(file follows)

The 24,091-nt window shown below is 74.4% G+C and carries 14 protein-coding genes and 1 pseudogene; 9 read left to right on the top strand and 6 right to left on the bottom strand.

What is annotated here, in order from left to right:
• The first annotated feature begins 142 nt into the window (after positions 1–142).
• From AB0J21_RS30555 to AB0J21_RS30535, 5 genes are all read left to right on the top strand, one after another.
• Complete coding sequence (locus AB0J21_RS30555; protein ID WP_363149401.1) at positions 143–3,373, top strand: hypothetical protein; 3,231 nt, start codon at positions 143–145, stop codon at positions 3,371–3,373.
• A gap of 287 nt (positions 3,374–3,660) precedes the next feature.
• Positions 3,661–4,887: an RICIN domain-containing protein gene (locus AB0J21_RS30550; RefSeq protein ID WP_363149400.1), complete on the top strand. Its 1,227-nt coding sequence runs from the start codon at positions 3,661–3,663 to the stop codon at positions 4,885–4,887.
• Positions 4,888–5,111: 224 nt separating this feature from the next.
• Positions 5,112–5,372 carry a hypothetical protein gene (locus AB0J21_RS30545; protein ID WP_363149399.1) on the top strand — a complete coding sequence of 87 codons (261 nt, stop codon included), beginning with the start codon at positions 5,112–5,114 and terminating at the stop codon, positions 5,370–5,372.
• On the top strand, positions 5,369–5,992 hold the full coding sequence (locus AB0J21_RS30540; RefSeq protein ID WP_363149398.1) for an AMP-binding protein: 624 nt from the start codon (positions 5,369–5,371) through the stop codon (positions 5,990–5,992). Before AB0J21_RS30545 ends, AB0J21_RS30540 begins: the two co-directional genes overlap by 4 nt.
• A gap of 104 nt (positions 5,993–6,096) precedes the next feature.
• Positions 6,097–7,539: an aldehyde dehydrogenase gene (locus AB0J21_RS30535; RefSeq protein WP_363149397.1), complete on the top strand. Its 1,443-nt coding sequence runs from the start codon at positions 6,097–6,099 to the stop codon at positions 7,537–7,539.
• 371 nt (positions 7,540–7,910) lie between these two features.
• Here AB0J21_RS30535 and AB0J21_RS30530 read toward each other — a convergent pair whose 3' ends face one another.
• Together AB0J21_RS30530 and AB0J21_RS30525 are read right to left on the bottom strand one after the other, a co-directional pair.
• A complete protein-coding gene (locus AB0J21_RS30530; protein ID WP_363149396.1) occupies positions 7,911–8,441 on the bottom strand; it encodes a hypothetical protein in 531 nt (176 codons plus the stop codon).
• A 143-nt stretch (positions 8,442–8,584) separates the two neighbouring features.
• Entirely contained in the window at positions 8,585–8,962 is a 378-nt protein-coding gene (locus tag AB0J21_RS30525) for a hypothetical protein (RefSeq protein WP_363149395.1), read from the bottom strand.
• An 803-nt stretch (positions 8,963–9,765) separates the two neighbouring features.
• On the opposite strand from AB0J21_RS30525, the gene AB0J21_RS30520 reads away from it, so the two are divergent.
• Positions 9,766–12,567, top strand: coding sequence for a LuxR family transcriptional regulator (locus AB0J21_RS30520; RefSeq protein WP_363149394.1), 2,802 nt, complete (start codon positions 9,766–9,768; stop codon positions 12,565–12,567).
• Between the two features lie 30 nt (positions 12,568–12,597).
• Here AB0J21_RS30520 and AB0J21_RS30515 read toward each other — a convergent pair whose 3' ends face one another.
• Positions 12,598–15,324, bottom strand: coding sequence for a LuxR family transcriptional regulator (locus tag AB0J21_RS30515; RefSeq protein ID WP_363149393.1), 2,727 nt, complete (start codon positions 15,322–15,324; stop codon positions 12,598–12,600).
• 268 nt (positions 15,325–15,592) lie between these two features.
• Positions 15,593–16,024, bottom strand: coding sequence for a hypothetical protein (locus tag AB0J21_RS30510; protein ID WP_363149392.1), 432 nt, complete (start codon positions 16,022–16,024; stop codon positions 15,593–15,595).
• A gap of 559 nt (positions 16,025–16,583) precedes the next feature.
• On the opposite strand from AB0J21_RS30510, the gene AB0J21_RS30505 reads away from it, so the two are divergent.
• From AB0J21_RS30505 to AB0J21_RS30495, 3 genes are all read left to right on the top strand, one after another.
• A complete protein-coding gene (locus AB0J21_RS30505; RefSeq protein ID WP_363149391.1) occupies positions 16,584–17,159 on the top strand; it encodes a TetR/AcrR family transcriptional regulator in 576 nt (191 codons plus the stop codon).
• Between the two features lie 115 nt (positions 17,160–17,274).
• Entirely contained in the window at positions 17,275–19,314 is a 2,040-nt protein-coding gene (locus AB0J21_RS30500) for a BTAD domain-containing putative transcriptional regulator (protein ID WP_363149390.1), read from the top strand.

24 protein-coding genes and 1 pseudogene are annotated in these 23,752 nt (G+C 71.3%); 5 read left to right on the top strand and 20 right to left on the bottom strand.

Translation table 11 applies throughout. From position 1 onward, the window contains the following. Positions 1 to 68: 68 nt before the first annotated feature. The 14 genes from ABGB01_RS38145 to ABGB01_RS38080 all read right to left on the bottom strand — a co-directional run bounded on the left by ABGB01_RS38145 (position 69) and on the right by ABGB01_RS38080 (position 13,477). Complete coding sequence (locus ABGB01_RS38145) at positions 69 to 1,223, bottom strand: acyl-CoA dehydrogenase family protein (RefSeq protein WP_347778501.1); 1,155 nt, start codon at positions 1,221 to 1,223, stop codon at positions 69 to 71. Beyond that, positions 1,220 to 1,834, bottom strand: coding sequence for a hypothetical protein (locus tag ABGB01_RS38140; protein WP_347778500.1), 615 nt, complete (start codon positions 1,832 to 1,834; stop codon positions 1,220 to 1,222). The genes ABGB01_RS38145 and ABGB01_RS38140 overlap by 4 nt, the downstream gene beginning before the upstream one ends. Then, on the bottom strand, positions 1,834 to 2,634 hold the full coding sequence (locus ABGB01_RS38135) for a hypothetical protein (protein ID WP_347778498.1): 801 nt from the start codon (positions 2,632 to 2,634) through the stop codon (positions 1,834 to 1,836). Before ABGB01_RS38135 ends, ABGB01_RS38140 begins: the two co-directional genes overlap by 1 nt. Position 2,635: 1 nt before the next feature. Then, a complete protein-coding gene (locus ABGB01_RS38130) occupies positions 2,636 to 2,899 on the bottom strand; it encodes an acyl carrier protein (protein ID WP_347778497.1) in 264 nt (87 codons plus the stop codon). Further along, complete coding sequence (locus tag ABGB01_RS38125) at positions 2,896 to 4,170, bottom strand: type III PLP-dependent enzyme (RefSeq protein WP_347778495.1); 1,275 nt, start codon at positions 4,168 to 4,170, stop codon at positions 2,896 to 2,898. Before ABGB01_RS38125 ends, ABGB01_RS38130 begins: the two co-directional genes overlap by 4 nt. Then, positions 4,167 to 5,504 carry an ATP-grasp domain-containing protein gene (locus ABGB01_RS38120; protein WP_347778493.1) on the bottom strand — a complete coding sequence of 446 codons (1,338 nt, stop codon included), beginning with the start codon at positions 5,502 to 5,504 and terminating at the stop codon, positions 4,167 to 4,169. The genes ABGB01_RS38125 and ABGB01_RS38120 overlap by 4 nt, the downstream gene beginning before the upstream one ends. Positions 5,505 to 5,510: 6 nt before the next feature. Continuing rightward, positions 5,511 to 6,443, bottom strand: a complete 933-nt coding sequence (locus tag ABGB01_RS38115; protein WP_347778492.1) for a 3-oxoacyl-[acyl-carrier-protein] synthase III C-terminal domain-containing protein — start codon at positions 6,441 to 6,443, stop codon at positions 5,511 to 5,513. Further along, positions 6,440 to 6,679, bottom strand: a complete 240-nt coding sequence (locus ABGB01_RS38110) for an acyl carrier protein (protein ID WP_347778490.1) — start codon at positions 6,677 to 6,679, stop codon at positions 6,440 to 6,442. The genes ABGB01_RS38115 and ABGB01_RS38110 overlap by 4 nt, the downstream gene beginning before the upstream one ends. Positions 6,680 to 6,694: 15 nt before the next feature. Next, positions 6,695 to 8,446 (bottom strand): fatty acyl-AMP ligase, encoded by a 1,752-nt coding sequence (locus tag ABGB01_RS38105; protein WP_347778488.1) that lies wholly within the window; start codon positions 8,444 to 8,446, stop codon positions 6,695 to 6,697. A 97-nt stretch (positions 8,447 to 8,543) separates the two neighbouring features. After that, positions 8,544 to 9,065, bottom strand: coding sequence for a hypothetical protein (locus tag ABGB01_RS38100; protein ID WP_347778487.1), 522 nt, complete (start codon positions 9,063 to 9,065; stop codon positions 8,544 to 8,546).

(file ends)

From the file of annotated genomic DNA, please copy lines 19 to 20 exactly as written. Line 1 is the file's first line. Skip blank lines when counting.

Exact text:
• An 803-nt stretch (positions 8,963–9,765) separates the two neighbouring features.
• On the opposite strand from AB0J21_RS30525, the gene AB0J21_RS30520 reads away from it, so the two are divergent.